The pandemic has been challenging for all families, but it has been particularly challenging for children with special educational needs and disabilities and their families. We have published a range of guidance to support children, families, carers and educational settings, and I wrote an open letter to all children and those who support them last week. We are increasing high-needs funding by £730 million next year on top of this year’s £780 million, which is an increase of nearly a quarter over the two years, and providing additional catch-up support on top of that.
Special schools for physically disabled children, such as the superb Pace centre in my constituency, have faced especial challenges over the past few months. How will my hon. Friend ensure that, as term gets under way, they receive advice and support that is tailored to the specific physical needs and circumstances of their pupils and the wider circumstances of their families, so that all children, whether they are disabled or non-disabled, can benefit from a full and varied education?
I thank all the staff at Pace and special schools across the country for all that they do. We have worked with the sector to provide detailed guidance, which we continually update as needed, and we will continue to do so going forward. Those who need tailored support will be glad to hear that specialist therapists, clinicians and other support staff can attend school sites and provide those interventions as usual. In terms of our £1 billion of catch-up funding, there will be three times more going into special schools than into mainstream schools.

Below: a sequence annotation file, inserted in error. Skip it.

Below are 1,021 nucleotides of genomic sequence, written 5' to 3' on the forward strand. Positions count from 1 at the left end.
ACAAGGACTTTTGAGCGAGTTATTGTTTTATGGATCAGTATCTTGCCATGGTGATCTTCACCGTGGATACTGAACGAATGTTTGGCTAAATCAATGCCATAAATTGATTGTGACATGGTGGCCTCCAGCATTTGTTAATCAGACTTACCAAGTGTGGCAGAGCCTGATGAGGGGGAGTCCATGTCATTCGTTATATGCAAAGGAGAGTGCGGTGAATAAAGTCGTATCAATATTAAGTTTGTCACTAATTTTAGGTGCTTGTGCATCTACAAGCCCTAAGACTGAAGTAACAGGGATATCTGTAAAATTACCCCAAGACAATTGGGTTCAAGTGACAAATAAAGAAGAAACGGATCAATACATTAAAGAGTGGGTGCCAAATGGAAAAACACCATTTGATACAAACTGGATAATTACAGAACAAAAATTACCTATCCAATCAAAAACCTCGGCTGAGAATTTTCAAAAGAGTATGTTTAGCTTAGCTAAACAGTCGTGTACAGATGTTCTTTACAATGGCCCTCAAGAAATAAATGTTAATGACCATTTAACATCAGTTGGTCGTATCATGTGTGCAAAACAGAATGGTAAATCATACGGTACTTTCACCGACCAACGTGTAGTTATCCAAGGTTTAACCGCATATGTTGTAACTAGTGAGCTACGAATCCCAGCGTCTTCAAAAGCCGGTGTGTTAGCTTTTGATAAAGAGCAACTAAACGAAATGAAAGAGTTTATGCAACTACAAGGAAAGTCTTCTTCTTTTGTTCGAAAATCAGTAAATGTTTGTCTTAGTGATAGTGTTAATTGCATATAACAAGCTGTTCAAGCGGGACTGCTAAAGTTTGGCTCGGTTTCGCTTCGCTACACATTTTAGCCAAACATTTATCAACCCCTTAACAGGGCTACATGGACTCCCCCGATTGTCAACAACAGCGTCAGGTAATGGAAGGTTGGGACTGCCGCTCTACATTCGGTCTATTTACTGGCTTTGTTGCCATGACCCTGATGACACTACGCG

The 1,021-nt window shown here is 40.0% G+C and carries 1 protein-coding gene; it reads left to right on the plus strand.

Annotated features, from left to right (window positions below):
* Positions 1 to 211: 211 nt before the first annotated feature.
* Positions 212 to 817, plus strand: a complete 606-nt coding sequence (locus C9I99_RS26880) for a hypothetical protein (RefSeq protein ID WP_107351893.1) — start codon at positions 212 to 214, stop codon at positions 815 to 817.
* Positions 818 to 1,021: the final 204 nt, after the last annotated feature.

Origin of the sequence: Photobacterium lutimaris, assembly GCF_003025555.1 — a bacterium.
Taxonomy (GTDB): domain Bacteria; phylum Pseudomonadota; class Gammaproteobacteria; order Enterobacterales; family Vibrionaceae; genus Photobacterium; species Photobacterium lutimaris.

Many children with special educational needs and disabilities will find their return to school after a prolonged period of absence extremely challenging. The Children’s Commissioner for England has warned that Government guidance on school exclusion could encourage a zero-tolerance approach to challenging behaviour that may result in children with SEND who are struggling to readjust being excluded in large numbers. Can the Minister reassure me that she will not allow this to happen, and will she commit to reporting to the House the number of children with SEND being excluded from school as the term progresses?
Permanent exclusion should only ever be used as a last resort and must be lawful, reasonable and fair, and that is why we have already asked all schools to be understanding of the needs of all children and young people, including those with SEND, especially as they return. That is exactly the point I covered in my open letter last week to all children with SEND and their families. Off-rolling is never acceptable and will be monitored by Ofsted.